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Posing Questions

Listening to Speaking of Faith’s podcast–“Exodus, Cargo of Hidden Stories”–the other night, I loved a particular segment on the issue of asking questions.  Certainly, the Passover Seder encourages questions.  Younger children ask about the roasted egg…the bitter herbs…the chopped apples and nuts–why are they there?  As the children mature, they ask different…and harder questions.

Here, Krista Tippett talks to Avivah Zornberg, a scholar of Torah and rabbinic literature, and the author of The Particulars of Rapture: Reflections on Exodus.

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Ms. Tippett: Does this tradition of posing questions — I know that it makes perfect sense in the Jewish religious sensibility — but is there something about the Passover story itself that lends itself to taking that approach to retelling it and remembering it every year?

Dr. Zornberg: Well, I think, you can say the question is an expression of desire. If there is a question, then there is a possibility of movement onwards. And when it comes to the themes of liberty and freedom, then I think questioning is really what motivates, what gets things moving. The strong sense that I don’t know everything, you know, that there are things here that I need to know and don’t know. And even if one doesn’t get a good answer, as you said, simply the activity of framing the question, that already moves one away from a kind of consensus situation.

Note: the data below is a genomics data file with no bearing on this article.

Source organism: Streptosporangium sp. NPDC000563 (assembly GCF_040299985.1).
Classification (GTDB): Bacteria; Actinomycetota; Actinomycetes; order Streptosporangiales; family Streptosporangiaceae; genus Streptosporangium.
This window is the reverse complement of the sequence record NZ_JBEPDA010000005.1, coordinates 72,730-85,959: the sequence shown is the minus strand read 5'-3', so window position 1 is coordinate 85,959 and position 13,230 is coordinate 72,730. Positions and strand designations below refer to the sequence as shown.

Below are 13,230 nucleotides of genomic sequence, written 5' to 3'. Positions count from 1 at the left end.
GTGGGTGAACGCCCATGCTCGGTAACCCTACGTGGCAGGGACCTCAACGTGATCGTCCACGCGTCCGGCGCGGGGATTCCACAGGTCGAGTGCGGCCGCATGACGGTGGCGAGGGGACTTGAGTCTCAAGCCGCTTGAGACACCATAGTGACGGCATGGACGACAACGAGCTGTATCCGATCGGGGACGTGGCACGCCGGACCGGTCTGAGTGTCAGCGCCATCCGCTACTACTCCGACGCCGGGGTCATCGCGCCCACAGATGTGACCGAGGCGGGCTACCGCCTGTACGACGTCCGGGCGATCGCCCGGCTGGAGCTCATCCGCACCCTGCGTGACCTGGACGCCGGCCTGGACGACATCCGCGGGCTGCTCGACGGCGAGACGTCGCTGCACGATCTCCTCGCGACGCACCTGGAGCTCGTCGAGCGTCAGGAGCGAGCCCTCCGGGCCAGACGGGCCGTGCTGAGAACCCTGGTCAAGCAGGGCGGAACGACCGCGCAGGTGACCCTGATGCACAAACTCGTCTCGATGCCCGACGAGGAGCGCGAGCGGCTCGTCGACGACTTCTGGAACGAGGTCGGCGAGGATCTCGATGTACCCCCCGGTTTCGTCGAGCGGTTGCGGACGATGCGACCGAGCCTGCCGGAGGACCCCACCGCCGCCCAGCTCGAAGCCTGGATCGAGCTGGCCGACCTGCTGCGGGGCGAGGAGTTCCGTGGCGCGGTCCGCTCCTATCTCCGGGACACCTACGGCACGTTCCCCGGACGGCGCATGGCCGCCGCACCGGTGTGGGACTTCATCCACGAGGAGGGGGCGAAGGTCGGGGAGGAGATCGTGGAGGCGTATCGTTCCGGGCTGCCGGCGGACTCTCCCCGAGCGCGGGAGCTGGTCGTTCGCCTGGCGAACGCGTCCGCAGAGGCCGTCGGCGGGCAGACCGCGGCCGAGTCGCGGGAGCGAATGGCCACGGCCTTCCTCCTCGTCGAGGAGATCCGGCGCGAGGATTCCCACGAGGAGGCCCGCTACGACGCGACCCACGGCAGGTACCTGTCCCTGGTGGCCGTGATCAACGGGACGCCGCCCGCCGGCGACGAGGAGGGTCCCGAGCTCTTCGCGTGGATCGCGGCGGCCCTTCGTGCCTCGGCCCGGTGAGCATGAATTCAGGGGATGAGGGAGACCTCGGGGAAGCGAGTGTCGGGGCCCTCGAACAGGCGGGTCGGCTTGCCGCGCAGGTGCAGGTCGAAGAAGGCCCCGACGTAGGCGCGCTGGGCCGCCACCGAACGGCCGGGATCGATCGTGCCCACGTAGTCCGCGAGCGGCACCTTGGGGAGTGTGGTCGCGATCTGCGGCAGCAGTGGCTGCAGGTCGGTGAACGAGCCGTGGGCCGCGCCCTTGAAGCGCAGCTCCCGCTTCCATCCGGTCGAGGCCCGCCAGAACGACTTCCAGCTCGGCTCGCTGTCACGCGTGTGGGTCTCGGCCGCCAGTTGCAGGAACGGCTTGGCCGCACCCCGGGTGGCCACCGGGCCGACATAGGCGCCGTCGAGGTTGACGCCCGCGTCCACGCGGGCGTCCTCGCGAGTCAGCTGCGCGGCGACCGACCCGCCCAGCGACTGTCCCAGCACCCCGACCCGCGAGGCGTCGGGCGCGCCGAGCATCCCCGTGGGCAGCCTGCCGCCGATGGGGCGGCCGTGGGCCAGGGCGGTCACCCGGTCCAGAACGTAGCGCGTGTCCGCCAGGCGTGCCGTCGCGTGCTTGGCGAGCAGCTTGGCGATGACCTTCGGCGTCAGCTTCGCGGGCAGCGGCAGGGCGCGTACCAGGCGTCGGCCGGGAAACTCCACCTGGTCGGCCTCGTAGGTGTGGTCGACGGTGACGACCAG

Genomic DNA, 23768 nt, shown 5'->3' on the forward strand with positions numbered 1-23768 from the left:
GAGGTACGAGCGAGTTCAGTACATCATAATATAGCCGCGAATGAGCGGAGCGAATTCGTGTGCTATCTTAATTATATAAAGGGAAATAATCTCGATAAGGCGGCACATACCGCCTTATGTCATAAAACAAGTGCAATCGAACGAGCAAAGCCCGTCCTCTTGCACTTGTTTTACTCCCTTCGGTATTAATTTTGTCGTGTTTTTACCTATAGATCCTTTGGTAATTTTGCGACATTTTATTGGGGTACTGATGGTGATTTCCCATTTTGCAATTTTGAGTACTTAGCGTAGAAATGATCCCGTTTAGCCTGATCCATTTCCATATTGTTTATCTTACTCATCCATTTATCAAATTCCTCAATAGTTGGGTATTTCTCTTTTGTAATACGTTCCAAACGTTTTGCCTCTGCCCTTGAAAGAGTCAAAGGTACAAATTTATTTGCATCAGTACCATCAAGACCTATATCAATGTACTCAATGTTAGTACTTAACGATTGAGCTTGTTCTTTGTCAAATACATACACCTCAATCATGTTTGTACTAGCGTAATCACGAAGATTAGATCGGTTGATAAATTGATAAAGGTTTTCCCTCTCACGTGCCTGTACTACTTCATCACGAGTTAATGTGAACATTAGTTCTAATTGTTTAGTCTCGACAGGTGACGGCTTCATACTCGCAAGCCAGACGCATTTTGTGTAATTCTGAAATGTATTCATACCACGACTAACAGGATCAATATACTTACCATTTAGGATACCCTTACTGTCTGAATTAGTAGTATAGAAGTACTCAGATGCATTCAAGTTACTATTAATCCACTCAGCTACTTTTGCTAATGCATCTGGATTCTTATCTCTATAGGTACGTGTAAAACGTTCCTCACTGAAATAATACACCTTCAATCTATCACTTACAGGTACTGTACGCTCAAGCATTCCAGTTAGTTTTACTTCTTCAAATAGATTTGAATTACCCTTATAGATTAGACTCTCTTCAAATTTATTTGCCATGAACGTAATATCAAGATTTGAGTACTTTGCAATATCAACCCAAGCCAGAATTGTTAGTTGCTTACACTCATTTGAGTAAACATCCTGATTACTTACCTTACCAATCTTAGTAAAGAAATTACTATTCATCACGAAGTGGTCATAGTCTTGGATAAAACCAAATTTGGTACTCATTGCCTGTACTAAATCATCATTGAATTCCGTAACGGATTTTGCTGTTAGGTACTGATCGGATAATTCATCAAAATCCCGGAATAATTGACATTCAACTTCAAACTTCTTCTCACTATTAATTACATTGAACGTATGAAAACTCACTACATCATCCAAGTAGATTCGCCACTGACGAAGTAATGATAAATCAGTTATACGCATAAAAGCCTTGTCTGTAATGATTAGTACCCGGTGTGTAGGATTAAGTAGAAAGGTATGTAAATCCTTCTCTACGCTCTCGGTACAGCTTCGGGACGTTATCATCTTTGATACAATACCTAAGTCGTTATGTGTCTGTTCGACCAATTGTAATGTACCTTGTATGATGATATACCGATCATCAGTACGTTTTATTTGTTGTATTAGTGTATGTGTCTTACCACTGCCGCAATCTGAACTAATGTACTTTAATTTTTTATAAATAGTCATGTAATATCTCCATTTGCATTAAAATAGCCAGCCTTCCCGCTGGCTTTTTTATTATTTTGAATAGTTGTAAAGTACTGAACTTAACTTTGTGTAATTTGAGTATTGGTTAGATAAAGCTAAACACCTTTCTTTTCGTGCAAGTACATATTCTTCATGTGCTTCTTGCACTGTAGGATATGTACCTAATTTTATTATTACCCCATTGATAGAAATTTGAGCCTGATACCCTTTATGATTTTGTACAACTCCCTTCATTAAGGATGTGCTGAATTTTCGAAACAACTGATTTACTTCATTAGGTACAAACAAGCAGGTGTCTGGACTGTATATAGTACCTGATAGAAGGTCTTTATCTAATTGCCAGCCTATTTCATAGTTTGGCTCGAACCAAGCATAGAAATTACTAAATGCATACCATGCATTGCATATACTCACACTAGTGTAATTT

Ms. Tippett: Plants a longing, doesn’t it?

Dr. Zornberg: Yes. It’s a longing. It’s the individual again. The individual who expresses himself in that form, herself. And it’s a sense, also, of the relationship between the generations. And in a sense, there is always that gap between the generations. The parents, as it were, stand for something. They seem to know it all. And the children are the ones who ask the questions. And the children have their problems, they have their criticisms. And this is the moment of freedom.

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I like that.  Questions are an expression of desire…and ultimately, they bring about freedom.

And who doesn’t want that?

Happy Middle-of-the-Week!  May the sun shine brightly in your heart today…

[Post image: Passover Seder Plate]

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The quote I live by

Have patience with everything that remains unsolved in your heart. Try to love the questions themselves, like locked rooms and like books written in a foreign language. Do not now look for the answers. They cannot now be given to you because you could not live them. It is a question of experiencing everything. At present you need to live the question. Perhaps you will gradually, without even noticing it, find yourself experiencing the answer, some distant day.
--Rainer Maria Rilke in Letters to a Young Poet

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